I thought I had to speak to her in a voice that wasn’t
My own. I was afraid that my violence might erupt.
I played everything nicely. Keeping her calm, her hand away
From her temples. I thought I must be so harmful looking
At her gestures, how tired and frustrated she was.
I didn’t understand why I was there with her then.
I saw all of her suffering and attributed it to me, my
Presence, in the room, out of her body. I’d study her face.
I never wanted to discover the same places that plagued her.
Kept her silent and obedient for so long. Struggling to breathe
Underneath the blanket warmed-up by his nudity.
She stared out of windows, contained by the frame.
She’d daydream and read her way out of this room.
In the afternoon she’d dissolve in her routine,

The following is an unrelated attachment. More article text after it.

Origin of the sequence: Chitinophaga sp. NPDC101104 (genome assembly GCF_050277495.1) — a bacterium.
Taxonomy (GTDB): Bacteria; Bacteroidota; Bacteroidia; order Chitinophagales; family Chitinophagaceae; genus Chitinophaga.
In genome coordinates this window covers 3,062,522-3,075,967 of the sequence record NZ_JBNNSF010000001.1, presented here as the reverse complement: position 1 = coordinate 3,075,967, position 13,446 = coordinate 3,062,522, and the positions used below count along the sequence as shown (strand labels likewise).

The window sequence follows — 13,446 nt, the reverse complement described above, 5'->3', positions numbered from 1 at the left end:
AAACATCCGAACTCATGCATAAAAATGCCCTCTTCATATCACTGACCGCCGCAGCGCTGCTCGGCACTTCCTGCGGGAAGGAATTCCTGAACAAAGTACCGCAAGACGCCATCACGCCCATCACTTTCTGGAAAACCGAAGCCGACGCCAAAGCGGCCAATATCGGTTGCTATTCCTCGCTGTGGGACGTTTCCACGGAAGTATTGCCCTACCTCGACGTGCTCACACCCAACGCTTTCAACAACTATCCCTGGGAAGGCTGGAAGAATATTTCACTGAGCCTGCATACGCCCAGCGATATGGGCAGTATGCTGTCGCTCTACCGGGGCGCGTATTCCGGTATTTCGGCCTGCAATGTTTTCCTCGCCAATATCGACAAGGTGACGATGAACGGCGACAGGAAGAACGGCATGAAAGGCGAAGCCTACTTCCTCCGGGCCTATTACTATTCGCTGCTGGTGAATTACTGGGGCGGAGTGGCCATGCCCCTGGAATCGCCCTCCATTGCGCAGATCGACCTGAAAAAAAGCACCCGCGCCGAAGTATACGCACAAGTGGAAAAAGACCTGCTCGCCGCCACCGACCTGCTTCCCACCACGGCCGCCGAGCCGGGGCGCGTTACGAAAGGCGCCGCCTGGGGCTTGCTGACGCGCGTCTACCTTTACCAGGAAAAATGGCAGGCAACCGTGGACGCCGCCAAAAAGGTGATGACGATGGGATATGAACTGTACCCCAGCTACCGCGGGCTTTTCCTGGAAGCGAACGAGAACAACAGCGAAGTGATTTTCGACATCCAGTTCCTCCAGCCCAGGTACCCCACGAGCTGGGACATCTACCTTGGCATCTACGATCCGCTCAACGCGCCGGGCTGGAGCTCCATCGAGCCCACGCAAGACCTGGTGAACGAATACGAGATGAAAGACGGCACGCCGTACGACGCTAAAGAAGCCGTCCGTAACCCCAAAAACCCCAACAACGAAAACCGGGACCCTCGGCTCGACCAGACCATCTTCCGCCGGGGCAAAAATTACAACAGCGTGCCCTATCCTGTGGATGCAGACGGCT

The repetitive misery, the assumed voicelessness, the colourful
Prison, the comfort that threatened to throttle her, bury her,
With her life unlived, I knew I had to dig for lessons that needed
To be learned.
I’d try to remember her body. The surface of her, incompatible
With the truth within her. I felt ejected, rejected and strangely loved.
I looked for it everywhere, love, in every particle, minimal gesture,
My own scent, the way I was dressed, how I was put to bed.
I’d find it. Despite her wounds, the depth of her trauma, I saw it shine
Towards me and I tried to keep it alive and so did she, concentrating
On things that’d grow in a different direction than the past we’d been
Subjected to, a fire that we’d invent for ourselves.